Yountville Days Festival Dishes Up Hometown Fun

Sunday's parade from the Veterans Home through Yountville was another classic celebration of small-town California life, complete with cotton candy, Hula hoopers and families having fun.

Yountville could have been Mayberry RFD over the past few days as the townsfolk and visitors joined in celebrating a more than 30-year tradition of fun, food entertainment and good friends getting together: Yountville Days.

The bucolic UpValley town, with a population of just 2,933, came together for the three days of festivities that started with a movie night Friday, continued with a chili cook-off Saturday and wound up Sunday with a hometown parade and festival in the park.

At Sunday's parade, Yountville residents came out in droves to watch the stream of fire trucks, Mexican folk dancers, bands, antique cars and other traditional participants.

Even the Napa Hoopers joined in, entertaining the crowds lining the streets with their Hula Hoop talents.

Five-year-old Nathan Coleman was more impressed with his first-ever cotton candy than with the parade entries.

“I like this stuff. It feels funny on my tongue,” he said, pulling pink puffs of the sticky treat and plucking them in his month. “But I want to see the horses and Army Jeeps too.”

Bruce Moors of Yountville settled in with a front row sit on the sidewalk across from Bouchon with his sons, Carson, Trent and Brodie, who used the time waiting for the parade to start by grabbing a quick nap.

“We live in Yountville. This is our third year coming to the parade,” he said. “I think it’s a great experience for the kids — family fun and being with our neighbors. It’s fun to have something the whole family can do and not cost anything.”

Charlotte and Bob Sawyer of Chicago are celebrating their 45th wedding anniversary in Napa Valley.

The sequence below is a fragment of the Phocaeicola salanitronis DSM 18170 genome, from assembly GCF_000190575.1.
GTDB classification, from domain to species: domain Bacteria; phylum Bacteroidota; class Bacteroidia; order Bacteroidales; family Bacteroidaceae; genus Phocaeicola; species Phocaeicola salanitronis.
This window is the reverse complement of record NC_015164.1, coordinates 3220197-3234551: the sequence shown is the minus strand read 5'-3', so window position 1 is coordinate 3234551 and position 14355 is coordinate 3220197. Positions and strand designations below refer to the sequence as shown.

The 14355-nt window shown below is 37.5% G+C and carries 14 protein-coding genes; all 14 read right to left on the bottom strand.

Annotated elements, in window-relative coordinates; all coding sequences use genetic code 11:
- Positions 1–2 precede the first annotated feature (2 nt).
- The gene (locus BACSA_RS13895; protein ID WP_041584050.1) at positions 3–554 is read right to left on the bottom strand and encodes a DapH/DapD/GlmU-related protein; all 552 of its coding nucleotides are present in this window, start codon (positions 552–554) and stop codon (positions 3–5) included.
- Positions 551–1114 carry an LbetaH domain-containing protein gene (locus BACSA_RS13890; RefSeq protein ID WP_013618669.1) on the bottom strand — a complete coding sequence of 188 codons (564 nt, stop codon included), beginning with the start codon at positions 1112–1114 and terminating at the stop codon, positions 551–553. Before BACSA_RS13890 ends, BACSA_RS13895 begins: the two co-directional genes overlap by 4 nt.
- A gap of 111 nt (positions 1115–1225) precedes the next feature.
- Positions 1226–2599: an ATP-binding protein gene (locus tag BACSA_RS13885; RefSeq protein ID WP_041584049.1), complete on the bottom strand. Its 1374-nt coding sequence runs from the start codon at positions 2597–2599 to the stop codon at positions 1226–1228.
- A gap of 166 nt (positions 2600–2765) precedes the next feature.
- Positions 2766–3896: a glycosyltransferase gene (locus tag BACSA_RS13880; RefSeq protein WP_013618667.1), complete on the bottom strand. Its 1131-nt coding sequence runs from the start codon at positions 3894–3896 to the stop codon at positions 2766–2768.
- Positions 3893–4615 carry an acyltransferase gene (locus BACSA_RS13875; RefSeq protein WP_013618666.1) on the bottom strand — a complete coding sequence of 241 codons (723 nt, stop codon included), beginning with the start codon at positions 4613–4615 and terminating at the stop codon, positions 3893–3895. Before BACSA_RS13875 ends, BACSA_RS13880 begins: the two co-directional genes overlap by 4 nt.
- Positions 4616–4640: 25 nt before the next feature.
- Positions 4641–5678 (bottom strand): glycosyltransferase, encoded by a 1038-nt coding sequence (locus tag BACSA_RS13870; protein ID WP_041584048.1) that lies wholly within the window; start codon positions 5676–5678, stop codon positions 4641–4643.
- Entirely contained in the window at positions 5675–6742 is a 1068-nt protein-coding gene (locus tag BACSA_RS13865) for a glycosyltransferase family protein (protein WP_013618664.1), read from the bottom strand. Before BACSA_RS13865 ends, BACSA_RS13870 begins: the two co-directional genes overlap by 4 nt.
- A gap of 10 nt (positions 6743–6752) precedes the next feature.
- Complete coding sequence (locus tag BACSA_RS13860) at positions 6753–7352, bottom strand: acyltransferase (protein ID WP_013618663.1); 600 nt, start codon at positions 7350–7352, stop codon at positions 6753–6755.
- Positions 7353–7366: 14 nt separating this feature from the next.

“We’re staying in Yountville at a beautiful resort hotel. I’m just so impressed with the town, the valley and it’s people,” Charlotte said. “I am originally from a small town in the Midwest. This parade, the people and their attitudes reminds me of my hometown and when there would festivals like this.”

New Yorker Mike Johnson is also visiting Napa Valley.

“We’ve been here five days, wine tasted, ate fabulous food and seen beautiful sites. But this is the first time we got to do something that didn’t put a dent in my wallet. It’s great.”

The parade didn’t attract just people, it seemed as if the dogs on leashes almost outnumbered the humans. One brown and white Beagle sat beside his masters very well behaved until the horses trotted by, sending him into a barking frenzy.

Frances Blunt has lived in Yountville on and off for 47 years.

“I’ve been coming to this parade for about 30 years. It’s got a lot bigger and more people, but the atmosphere is the same. It’s a hometown thing,” she said. “We get to catch up on friendships and even make some new ones.”

Barbara Bulinsky has called Yountville home for 67 years.

“Yountville Days has been around for more than 30 years, and I’ve never missed a one of them,” she said proudly. “It’s great tradition and I intend to keep going as long as the good Lord lets me.”

After winding its way along Washington Street, the parade ended at Yountville Park, where more fun was awaiting  with food, wine and beer booths, live entertainment, silent auction and plenty of good company.

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